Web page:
Mexborough & Swinton Times – Friday 08 February 1901
Conisborough Urban Powers Inquiry
Evidence for the Rural Council
Dr J Mitchell Wilson, the medical officer of Health for the Doncaster Rural District Council, was called by Mr Bairstow, and it was agreed that the evidence he gave the last inquiry should be put in as in evidence on this occasion, with some additional statements as to what the Rural Council had done since the previous inquiry.
Dr Wilson said the District Council had taken the scavenging of the whole of the parish of Conisborough under their direct control, and throughout the year the work had been done thoroughly and well. Some of the principal streets in Conisborough have been repaired and rolled with the steam roller. He had also said that a yard at the rear of 10 houses in new Conisborough had been asphalted throughout its whole width.
The Rural District Council on November 2, 1897, adopted a resolution, in regard to urban powers to enable the Council to put new streets and roads in Denaby and Conisborough in a proper condition. The main reason there was some hesitation in carrying out that work was on account of the application by the Parish Council for urban powers; it was felt by the Rural Council that they ought not to take any precipitate action in the matter. Practically the Rural Council had got urban powers to deal with Conisborough.
In answer to Mr Waugh the witness said he thought it would be better if the backyards of the houses were paid; that was one of the matters that would help to the sanitary improvement of the district. Asphalting would meet his views if it were continued.
Mr Wally asked if the witness knew that the application of the Rural Council for urban powers to enable them to deal with private streets was not pursued because the colliery company then memorialised against it.
Doctor Wilson replied that some message of that kind was convey to the meeting of the Rural Council. He did not know anything about the colliery company having sent round petitions.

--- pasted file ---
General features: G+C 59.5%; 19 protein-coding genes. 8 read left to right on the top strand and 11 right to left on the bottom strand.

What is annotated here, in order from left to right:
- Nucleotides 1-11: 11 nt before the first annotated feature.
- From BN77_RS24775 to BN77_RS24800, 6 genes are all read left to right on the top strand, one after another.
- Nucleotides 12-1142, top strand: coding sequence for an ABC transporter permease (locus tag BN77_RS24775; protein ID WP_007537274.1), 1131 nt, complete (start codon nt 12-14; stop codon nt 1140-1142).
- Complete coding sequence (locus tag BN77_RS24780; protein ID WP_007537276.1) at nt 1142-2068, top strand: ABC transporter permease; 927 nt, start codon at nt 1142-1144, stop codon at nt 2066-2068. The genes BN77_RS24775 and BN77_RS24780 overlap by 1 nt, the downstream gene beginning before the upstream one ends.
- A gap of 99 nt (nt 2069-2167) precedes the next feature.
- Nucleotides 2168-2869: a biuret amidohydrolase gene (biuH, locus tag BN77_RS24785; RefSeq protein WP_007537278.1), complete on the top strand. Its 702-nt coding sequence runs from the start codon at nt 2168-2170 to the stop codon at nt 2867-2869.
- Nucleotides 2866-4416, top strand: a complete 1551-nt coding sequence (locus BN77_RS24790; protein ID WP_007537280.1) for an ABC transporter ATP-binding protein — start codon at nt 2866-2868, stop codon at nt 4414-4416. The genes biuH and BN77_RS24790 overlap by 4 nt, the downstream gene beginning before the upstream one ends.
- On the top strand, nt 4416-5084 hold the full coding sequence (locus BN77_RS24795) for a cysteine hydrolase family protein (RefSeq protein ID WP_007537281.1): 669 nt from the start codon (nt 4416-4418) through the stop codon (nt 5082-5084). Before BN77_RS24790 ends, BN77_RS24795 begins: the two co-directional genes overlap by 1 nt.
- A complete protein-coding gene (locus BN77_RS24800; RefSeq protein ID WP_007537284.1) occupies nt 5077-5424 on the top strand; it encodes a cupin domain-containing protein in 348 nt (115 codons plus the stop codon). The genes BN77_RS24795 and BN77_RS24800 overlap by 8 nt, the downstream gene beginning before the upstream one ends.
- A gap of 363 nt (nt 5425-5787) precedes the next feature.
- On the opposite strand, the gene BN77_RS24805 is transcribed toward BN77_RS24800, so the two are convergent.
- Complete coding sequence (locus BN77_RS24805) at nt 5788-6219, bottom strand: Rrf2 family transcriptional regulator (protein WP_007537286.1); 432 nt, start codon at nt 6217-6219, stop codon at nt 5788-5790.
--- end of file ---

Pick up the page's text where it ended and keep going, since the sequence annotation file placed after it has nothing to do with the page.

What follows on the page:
Re-examined, Dr Wilson repeated that the cause of delay in the matter of the street was the action of the Conisborough Parish Council and apply for urban powers. In the meantime the Rural Council applied for similar powers in respect to Thurnscoe, and now the streets were actually being made.
No Evidence for Promoters
This closed the evidence for the appellants against the confirmation of the Order, and no witnesses were called for the promoters of the scheme. Mr Waugh said he was content with evidence as it stood. If there were any facts of which the Inspector was not in position, he was quite prepared to call evidence on those facts.
The Inspector said he could not think of a single fact that he had not already before him.
Mr Wedderburn said he desired to see three gentleman called by the other side, Holmes, Norwood and Ogley, because he thought it highly desirable that the Inspector would have reported a Local Government Board, would have to decide whether or not the Parish Council was to be closed with further powers, should see the personality of those who would have the power.
Mr Waugh replied that it was absolutely necessary, as there were no further facts that the Inspector required.
After lengthy argument ensued as to the order in which the parties should address the Inspector, Mr Waugh claiming that he was entitled to be heard last, as he had not called any evidence. The Inspector ruled that he would take the addresses of the advocates for the appellants last.